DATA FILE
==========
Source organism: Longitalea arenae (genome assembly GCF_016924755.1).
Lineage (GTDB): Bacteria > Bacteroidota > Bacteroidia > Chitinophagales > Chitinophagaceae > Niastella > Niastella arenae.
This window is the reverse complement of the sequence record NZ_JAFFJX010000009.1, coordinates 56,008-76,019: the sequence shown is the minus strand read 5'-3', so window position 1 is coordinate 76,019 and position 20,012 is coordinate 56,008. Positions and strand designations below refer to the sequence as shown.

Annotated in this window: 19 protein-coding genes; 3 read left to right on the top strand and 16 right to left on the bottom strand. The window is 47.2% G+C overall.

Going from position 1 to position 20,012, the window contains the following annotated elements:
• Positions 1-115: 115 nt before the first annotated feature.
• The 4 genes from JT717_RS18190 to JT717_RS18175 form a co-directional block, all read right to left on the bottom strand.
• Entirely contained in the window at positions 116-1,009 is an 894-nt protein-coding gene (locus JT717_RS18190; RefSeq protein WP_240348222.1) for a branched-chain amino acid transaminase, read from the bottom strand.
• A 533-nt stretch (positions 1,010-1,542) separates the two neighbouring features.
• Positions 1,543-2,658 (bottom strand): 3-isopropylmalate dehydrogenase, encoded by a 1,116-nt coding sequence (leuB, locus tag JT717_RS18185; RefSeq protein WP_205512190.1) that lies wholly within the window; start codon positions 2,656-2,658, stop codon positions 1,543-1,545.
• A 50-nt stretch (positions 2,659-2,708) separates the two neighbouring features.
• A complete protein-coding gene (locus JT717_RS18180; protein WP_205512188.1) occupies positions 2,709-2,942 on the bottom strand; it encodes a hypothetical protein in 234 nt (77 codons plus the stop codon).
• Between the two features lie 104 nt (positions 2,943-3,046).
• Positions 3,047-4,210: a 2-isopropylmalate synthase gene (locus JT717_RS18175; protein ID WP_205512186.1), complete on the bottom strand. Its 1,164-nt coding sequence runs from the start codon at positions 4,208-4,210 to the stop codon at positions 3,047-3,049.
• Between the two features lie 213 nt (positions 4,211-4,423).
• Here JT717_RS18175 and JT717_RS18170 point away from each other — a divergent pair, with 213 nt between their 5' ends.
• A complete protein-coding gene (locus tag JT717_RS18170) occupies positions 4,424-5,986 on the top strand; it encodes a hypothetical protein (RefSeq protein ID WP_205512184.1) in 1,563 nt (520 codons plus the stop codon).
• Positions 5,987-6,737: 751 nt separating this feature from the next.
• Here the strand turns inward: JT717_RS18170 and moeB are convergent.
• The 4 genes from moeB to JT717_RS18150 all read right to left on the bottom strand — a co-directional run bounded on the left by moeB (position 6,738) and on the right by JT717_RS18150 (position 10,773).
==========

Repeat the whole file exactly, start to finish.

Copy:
Source organism: Longitalea arenae (genome assembly GCF_016924755.1).
Lineage (GTDB): Bacteria > Bacteroidota > Bacteroidia > Chitinophagales > Chitinophagaceae > Niastella > Niastella arenae.
This window is the reverse complement of the sequence record NZ_JAFFJX010000009.1, coordinates 56,008-76,019: the sequence shown is the minus strand read 5'-3', so window position 1 is coordinate 76,019 and position 20,012 is coordinate 56,008. Positions and strand designations below refer to the sequence as shown.

Annotated in this window: 19 protein-coding genes; 3 read left to right on the top strand and 16 right to left on the bottom strand. The window is 47.2% G+C overall.

Going from position 1 to position 20,012, the window contains the following annotated elements:
• Positions 1-115: 115 nt before the first annotated feature.
• The 4 genes from JT717_RS18190 to JT717_RS18175 form a co-directional block, all read right to left on the bottom strand.
• Entirely contained in the window at positions 116-1,009 is an 894-nt protein-coding gene (locus JT717_RS18190; RefSeq protein WP_240348222.1) for a branched-chain amino acid transaminase, read from the bottom strand.
• A 533-nt stretch (positions 1,010-1,542) separates the two neighbouring features.
• Positions 1,543-2,658 (bottom strand): 3-isopropylmalate dehydrogenase, encoded by a 1,116-nt coding sequence (leuB, locus tag JT717_RS18185; RefSeq protein WP_205512190.1) that lies wholly within the window; start codon positions 2,656-2,658, stop codon positions 1,543-1,545.
• A 50-nt stretch (positions 2,659-2,708) separates the two neighbouring features.
• A complete protein-coding gene (locus JT717_RS18180; protein WP_205512188.1) occupies positions 2,709-2,942 on the bottom strand; it encodes a hypothetical protein in 234 nt (77 codons plus the stop codon).
• Between the two features lie 104 nt (positions 2,943-3,046).
• Positions 3,047-4,210: a 2-isopropylmalate synthase gene (locus JT717_RS18175; protein ID WP_205512186.1), complete on the bottom strand. Its 1,164-nt coding sequence runs from the start codon at positions 4,208-4,210 to the stop codon at positions 3,047-3,049.
• Between the two features lie 213 nt (positions 4,211-4,423).
• Here JT717_RS18175 and JT717_RS18170 point away from each other — a divergent pair, with 213 nt between their 5' ends.
• A complete protein-coding gene (locus tag JT717_RS18170) occupies positions 4,424-5,986 on the top strand; it encodes a hypothetical protein (RefSeq protein ID WP_205512184.1) in 1,563 nt (520 codons plus the stop codon).
• Positions 5,987-6,737: 751 nt separating this feature from the next.
• Here the strand turns inward: JT717_RS18170 and moeB are convergent.
• The 4 genes from moeB to JT717_RS18150 all read right to left on the bottom strand — a co-directional run bounded on the left by moeB (position 6,738) and on the right by JT717_RS18150 (position 10,773).